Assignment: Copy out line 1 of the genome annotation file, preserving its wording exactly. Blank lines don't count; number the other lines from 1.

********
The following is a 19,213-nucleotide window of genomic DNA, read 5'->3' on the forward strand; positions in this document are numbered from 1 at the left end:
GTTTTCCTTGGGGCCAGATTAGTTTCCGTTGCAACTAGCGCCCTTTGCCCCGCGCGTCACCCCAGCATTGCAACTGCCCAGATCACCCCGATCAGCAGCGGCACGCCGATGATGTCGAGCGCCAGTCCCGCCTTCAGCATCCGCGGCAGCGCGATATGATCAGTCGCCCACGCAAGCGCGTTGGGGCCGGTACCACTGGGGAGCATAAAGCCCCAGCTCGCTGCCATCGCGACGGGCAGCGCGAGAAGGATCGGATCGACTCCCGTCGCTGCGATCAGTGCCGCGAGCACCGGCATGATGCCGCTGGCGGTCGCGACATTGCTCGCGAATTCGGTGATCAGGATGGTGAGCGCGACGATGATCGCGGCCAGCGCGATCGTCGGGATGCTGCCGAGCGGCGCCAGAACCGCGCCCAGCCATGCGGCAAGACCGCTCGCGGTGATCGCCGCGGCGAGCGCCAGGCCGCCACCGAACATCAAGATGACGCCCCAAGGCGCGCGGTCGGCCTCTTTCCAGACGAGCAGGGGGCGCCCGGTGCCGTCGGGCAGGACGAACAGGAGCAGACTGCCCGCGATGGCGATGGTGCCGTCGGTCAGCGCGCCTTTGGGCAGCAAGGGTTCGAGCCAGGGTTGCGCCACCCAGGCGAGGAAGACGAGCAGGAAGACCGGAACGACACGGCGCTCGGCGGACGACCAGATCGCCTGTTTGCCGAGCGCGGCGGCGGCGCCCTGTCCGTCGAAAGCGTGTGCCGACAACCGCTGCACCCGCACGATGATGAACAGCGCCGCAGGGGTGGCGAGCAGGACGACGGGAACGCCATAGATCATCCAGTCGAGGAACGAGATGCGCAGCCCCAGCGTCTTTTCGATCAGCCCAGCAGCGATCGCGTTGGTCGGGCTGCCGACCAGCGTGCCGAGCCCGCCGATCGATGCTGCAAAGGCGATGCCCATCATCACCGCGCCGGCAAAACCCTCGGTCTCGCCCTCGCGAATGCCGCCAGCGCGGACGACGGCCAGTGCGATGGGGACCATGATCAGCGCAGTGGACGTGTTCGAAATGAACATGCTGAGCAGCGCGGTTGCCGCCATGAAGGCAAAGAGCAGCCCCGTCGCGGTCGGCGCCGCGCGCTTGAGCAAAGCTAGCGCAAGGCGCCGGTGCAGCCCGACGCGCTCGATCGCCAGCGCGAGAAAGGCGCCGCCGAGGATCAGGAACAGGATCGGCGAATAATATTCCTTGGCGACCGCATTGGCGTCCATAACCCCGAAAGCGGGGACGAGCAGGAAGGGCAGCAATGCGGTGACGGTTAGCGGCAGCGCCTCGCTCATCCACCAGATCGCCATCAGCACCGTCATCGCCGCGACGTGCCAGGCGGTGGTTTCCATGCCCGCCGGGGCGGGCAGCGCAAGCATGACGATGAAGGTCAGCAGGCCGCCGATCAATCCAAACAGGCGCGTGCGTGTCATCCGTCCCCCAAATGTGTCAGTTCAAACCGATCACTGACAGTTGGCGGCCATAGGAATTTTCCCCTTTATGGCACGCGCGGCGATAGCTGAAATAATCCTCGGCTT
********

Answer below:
The following is a 19,213-nucleotide window of genomic DNA, read 5'->3' on the forward strand; positions in this document are numbered from 1 at the left end: